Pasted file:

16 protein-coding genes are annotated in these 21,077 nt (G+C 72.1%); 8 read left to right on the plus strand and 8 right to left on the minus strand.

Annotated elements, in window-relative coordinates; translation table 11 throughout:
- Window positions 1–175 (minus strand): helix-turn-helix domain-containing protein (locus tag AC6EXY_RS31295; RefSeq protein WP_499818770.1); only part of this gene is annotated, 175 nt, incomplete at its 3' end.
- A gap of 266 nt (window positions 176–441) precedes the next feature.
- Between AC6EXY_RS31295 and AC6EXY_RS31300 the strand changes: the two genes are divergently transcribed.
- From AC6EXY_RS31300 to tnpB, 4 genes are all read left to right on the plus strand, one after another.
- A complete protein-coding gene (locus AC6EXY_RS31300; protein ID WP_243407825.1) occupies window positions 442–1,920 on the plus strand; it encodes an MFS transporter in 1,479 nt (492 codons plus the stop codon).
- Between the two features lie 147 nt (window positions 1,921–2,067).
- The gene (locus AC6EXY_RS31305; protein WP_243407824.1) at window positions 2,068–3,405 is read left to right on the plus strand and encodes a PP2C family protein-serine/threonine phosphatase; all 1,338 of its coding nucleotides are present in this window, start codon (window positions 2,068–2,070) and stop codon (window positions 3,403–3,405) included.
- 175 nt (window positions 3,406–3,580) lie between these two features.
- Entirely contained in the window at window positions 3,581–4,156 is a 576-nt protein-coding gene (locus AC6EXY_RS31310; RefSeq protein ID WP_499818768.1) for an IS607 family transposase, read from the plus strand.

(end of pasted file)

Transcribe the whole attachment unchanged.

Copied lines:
16 protein-coding genes are annotated in these 21,077 nt (G+C 72.1%); 8 read left to right on the plus strand and 8 right to left on the minus strand.

Annotated elements, in window-relative coordinates; translation table 11 throughout:
- Window positions 1–175 (minus strand): helix-turn-helix domain-containing protein (locus tag AC6EXY_RS31295; RefSeq protein WP_499818770.1); only part of this gene is annotated, 175 nt, incomplete at its 3' end.
- A gap of 266 nt (window positions 176–441) precedes the next feature.
- Between AC6EXY_RS31295 and AC6EXY_RS31300 the strand changes: the two genes are divergently transcribed.
- From AC6EXY_RS31300 to tnpB, 4 genes are all read left to right on the plus strand, one after another.
- A complete protein-coding gene (locus AC6EXY_RS31300; protein ID WP_243407825.1) occupies window positions 442–1,920 on the plus strand; it encodes an MFS transporter in 1,479 nt (492 codons plus the stop codon).
- Between the two features lie 147 nt (window positions 1,921–2,067).
- The gene (locus AC6EXY_RS31305; protein WP_243407824.1) at window positions 2,068–3,405 is read left to right on the plus strand and encodes a PP2C family protein-serine/threonine phosphatase; all 1,338 of its coding nucleotides are present in this window, start codon (window positions 2,068–2,070) and stop codon (window positions 3,403–3,405) included.
- 175 nt (window positions 3,406–3,580) lie between these two features.
- Entirely contained in the window at window positions 3,581–4,156 is a 576-nt protein-coding gene (locus AC6EXY_RS31310; RefSeq protein ID WP_499818768.1) for an IS607 family transposase, read from the plus strand.